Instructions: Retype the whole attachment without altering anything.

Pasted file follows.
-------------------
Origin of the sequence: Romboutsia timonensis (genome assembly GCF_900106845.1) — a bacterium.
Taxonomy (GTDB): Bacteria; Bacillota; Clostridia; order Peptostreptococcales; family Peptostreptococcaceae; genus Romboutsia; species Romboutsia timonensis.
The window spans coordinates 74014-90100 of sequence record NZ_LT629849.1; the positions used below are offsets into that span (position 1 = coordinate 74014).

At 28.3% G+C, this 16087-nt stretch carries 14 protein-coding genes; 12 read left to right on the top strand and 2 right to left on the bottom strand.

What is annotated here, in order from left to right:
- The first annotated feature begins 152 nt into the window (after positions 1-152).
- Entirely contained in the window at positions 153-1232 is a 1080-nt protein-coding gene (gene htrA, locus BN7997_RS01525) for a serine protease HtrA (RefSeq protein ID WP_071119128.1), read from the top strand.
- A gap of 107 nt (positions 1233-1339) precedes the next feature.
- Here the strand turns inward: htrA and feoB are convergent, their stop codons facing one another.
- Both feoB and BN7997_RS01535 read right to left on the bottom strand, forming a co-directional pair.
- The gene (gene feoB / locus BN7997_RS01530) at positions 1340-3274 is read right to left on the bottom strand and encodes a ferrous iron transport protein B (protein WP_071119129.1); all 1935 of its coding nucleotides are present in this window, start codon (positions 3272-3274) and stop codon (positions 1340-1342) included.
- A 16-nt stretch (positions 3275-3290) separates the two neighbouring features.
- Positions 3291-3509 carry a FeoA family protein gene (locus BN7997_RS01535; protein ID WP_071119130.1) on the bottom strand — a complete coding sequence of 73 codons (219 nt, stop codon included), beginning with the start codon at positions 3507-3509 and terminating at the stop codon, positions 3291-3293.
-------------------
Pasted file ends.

Origin of the sequence: Romboutsia timonensis (genome assembly GCF_900106845.1) — a bacterium.
Taxonomy (GTDB): Bacteria; Bacillota; Clostridia; order Peptostreptococcales; family Peptostreptococcaceae; genus Romboutsia; species Romboutsia timonensis.
The window spans coordinates 74014-90100 of sequence record NZ_LT629849.1; the positions used below are offsets into that span (position 1 = coordinate 74014).

At 28.3% G+C, this 16087-nt stretch carries 14 protein-coding genes; 12 read left to right on the top strand and 2 right to left on the bottom strand.

What is annotated here, in order from left to right:
- The first annotated feature begins 152 nt into the window (after positions 1-152).
- Entirely contained in the window at positions 153-1232 is a 1080-nt protein-coding gene (gene htrA, locus BN7997_RS01525) for a serine protease HtrA (RefSeq protein ID WP_071119128.1), read from the top strand.
- A gap of 107 nt (positions 1233-1339) precedes the next feature.
- Here the strand turns inward: htrA and feoB are convergent, their stop codons facing one another.
- Both feoB and BN7997_RS01535 read right to left on the bottom strand, forming a co-directional pair.
- The gene (gene feoB / locus BN7997_RS01530) at positions 1340-3274 is read right to left on the bottom strand and encodes a ferrous iron transport protein B (protein WP_071119129.1); all 1935 of its coding nucleotides are present in this window, start codon (positions 3272-3274) and stop codon (positions 1340-1342) included.
- A 16-nt stretch (positions 3275-3290) separates the two neighbouring features.
- Positions 3291-3509 carry a FeoA family protein gene (locus BN7997_RS01535; protein ID WP_071119130.1) on the bottom strand — a complete coding sequence of 73 codons (219 nt, stop codon included), beginning with the start codon at positions 3507-3509 and terminating at the stop codon, positions 3291-3293.